Egyptian liberals clash with Morsi supporters
A supporter of Egypt’s President Morsi (in red) clashes with anti-Morsi protesters during a demonstration in Tahrir Square in Cairo. About 200 protesters say the Brotherhood is monopolizing power and that Morsi has exceeded his authority. REUTERS photoOpponents of Egypt’s President Mohamed Morsi scuffled with his supporters on Aug.24 during a demonstration that posed the first test of the Islamist leader’s popularity on the street.
Egyptians protested against President Mohamed Morsi in Cairo, despite Sheikh Hashem Islam, a member of the Fatwas Committee of Egypt’s highest Islamic authority, Al-Azhar, has preached that confronting those who plan to hit the streets to protest against the Muslim Brotherhood and President Mohamed Morsi may not be punishable.
About 200 protesters in Cairo’s Tahrir Square say the Brotherhood is monopolizing power and that Morsi exceeded his authority when he assumed legislative and executive powers in the absence of parliament, according to The Associated press.
Friday’s protests were the first attempt by Mohammed Morsi’s opponents to stage a major demonstration against the new president. But the low turnout was a far cry from the street protests during the uprising that toppled Morsi’s predecessor, Hosni Mubarak. “Who wants to join the 24 August uprising will be against the 25 January Revolution … These people would be committing high treason against their nation, God, his prophet and Muslims, “ Ahram online qouted Al-Azhar cleric Hashem Islam as saying on Aug. 15. “So, I say stand up against them. If they fight you, fight them back … if they kill some of you, the victims will go to heaven, and if you kill them, that would be righteous,” he said.
Egyptians had been nervous that an anti-Morsi protest, flagged for several weeks, could turn violent and in Cairo’s Tahrir Square rival groups hurled stones at each other. Some wielded sticks and charged their opponents. Scenes were calmer in other areas of the city where Morsi’s opponents also gathered. But total numbers across the city were still relatively small by early afternoon, numbering in the hundreds. Protests tend to build later in the day in summer, Reuters reported.
Activists behind the protest accuse Morsi of seeking to monopolize power after he wrested back powers in August that the military council, which had ruled Egypt for a year and a half, had sought to retain for itself.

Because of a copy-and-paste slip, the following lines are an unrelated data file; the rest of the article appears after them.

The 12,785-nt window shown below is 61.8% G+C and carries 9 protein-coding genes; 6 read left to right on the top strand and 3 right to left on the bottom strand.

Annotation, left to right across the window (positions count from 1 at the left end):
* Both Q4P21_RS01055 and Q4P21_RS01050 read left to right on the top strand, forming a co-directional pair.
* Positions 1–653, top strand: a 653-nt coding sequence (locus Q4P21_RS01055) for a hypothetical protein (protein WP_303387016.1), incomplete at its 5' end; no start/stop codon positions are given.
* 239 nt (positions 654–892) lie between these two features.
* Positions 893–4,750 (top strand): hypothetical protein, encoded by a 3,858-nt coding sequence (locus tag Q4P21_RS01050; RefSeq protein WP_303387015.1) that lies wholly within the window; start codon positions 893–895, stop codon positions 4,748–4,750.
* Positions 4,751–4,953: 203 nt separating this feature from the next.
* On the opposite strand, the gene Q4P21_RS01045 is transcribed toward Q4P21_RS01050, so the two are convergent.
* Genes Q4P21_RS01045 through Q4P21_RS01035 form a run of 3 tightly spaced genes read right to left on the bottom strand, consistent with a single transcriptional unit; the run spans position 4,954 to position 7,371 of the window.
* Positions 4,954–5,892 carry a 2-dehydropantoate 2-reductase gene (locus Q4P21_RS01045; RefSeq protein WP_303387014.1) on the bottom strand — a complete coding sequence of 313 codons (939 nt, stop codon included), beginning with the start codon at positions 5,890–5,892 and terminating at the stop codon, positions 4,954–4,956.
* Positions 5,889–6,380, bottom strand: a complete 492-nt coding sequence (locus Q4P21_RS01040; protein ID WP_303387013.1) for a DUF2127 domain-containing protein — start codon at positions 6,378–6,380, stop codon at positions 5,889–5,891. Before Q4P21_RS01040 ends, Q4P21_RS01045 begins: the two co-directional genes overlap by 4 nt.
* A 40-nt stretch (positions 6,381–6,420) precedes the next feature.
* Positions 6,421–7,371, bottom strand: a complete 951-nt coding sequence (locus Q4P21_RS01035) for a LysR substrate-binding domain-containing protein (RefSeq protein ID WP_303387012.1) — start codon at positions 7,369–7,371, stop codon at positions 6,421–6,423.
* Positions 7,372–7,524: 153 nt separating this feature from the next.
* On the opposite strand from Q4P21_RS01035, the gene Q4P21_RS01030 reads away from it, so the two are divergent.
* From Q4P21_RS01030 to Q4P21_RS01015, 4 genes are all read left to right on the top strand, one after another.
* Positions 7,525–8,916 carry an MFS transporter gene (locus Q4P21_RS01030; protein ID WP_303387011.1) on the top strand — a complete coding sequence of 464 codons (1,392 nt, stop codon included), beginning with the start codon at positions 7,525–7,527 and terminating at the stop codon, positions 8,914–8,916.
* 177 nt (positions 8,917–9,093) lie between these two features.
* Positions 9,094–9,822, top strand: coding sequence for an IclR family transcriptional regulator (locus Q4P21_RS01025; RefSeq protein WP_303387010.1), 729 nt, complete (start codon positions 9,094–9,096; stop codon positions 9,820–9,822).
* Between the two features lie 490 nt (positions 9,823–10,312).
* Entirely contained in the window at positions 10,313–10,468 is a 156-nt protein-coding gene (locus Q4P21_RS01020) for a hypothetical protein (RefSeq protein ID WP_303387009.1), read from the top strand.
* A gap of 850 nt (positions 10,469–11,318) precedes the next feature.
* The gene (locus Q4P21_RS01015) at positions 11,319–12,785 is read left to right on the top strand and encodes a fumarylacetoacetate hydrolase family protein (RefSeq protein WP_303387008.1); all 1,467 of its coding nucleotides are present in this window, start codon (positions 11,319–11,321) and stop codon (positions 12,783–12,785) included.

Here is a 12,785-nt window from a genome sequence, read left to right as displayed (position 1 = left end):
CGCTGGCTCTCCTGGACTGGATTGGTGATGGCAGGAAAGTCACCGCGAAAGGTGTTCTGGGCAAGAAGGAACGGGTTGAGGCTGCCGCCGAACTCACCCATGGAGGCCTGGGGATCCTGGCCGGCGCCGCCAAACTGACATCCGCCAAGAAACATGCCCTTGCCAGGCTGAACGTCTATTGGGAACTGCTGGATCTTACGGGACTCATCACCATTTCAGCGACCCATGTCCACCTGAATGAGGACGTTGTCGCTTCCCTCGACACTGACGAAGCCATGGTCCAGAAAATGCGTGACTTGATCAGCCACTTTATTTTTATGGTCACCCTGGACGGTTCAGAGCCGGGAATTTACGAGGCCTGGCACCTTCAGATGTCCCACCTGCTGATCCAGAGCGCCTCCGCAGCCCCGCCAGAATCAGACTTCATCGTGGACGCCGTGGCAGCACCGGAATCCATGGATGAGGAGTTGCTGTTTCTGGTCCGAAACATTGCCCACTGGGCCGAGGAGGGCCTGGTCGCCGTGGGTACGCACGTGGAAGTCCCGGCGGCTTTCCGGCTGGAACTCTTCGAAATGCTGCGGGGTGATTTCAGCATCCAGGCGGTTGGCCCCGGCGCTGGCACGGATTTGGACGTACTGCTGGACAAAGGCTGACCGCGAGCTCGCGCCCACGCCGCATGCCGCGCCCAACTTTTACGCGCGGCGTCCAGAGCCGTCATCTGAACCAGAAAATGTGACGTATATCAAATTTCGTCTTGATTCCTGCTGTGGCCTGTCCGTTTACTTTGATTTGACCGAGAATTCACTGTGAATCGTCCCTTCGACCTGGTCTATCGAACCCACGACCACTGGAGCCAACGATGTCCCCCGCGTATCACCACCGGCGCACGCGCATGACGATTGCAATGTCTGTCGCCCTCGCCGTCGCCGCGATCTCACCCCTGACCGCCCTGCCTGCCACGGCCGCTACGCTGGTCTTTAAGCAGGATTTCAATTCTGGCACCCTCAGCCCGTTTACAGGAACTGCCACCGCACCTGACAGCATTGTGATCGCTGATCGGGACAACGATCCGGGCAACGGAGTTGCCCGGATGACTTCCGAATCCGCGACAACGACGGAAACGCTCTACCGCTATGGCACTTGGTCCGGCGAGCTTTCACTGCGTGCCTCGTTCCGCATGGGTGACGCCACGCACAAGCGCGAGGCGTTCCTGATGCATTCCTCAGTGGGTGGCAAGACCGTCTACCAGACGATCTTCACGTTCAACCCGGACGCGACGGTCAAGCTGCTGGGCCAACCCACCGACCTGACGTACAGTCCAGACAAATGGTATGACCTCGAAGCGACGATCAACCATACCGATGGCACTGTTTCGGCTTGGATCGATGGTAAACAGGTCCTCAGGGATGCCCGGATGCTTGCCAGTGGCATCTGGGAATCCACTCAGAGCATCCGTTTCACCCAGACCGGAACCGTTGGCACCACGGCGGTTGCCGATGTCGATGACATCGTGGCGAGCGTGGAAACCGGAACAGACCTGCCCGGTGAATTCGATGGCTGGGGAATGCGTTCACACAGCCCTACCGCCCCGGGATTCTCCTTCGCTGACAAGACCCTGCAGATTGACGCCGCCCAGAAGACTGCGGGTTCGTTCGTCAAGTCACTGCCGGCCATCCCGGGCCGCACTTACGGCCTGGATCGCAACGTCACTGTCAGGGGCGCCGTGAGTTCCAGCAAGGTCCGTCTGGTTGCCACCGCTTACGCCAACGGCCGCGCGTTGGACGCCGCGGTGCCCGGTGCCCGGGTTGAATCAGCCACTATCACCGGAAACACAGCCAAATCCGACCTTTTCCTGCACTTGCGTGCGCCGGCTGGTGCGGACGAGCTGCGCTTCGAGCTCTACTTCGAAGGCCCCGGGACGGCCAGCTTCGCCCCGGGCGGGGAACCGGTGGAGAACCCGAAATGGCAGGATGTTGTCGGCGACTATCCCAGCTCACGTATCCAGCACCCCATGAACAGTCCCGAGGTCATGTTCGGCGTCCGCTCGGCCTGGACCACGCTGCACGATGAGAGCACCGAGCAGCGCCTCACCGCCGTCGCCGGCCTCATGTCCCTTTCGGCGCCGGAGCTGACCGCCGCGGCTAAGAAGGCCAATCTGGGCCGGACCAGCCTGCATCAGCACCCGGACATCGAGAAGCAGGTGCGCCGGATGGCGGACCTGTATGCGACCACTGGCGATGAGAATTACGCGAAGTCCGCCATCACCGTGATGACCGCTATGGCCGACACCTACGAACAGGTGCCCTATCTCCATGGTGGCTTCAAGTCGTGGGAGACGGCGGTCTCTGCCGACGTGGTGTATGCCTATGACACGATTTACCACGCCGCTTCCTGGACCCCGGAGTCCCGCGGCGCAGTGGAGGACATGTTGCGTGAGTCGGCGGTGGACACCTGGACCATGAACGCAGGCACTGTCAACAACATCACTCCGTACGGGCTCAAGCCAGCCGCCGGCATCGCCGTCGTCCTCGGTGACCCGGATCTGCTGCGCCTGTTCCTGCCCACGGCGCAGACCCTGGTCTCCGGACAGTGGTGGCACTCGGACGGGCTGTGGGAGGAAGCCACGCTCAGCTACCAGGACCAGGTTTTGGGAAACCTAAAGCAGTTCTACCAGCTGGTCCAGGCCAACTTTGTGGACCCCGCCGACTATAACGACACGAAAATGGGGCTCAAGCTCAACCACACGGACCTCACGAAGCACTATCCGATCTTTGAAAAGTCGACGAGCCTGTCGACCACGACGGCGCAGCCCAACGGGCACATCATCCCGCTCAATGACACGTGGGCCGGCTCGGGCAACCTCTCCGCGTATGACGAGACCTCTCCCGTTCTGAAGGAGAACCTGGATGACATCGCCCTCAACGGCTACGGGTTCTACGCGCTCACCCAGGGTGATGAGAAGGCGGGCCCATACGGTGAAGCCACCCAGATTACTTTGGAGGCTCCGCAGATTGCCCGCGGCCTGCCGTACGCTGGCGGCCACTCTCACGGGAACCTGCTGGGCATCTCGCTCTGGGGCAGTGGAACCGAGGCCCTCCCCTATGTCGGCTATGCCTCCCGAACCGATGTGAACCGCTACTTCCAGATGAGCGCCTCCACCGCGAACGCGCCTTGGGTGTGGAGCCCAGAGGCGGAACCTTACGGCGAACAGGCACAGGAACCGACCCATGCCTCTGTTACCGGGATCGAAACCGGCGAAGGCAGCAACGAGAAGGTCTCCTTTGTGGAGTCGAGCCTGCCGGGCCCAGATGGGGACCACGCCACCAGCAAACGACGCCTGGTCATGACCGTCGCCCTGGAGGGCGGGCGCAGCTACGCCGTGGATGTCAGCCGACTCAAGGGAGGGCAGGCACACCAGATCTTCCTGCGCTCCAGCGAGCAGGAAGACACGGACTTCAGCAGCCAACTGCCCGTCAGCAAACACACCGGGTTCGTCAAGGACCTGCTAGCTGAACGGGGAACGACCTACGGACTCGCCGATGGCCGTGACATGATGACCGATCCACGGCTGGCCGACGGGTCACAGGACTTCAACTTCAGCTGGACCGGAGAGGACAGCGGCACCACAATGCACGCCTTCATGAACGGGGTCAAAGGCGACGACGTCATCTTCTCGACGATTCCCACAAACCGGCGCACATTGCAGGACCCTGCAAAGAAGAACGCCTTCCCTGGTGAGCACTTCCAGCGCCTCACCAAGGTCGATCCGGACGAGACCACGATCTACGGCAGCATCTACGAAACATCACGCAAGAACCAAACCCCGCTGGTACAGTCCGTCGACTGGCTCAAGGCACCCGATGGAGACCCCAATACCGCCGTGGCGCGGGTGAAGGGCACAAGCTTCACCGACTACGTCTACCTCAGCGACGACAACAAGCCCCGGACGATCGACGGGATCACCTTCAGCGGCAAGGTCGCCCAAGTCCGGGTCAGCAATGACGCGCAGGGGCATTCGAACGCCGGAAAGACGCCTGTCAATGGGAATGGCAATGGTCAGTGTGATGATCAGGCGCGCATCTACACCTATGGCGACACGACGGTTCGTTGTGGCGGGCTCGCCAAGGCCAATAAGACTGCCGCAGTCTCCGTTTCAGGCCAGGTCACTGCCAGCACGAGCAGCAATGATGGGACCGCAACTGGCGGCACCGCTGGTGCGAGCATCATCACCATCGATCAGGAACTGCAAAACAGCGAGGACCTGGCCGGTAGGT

Morsi issues law to free news editor
Egypt’s state news agency said the President Mohamed Morsi has issued a law that bans imprisoning journalists pending trial for publishing-related charges, according to the Associated Press.
Morsi intervened to release a newspaper editor jailed over accusations of insulting him on Aug. 24, issuing a law for the first time since he assumed legislative powers earlier this month. Morsi’s ban on detention for journalists accused of publishing-related offenses overrides a court decision earlier in the day ordering newspaper editor Islam Afifi to remain in prison pending trial in September.
Aug. 24’s decree is the first law issued by Morsi since he assumed legislative powers this month in the absence of a parliament, and after he sent the generals with whom he had shared powers into early retirement.
A Cairo court on Aug. 24 had ordered the editor of the privately-owned el-Dustour daily, Islam Afifi, detained pending trial on charges that his newspaper had insulted Morsi and potentially harmed the public interest. Following Morsi’s decree, official MENA reported that Afifi was ordered released from prison.
Rights groups had expressed indignation at the court’s decision, saying it betrayed the values of last year’s revolt against Egypt’s longtime former President Hosni Mubarak.
US to Egypt: Open dialogue with Israel
WASHINGTON – Agence France-Presse
In a message transmitted via the United States due to Israel’s lack of ties with Egypt’s new leaders, Netanyahu demanded that Egypt stop deploying troops without Israeli cooperation in line with the treaty.
“This call was in keeping with a series of contacts that we’ve had in recent days with both Egyptians and Israelis encouraging both sides to keep the lines of communication open between them, to talk directly about any issues of concern,” State Department spokeswoman Victoria Nuland told reporters. Clinton encouraged a policy that “first and foremost strengthens Egypt’s security but also has a positive impact on the security of neighbors in the region as a whole,” Nuland said.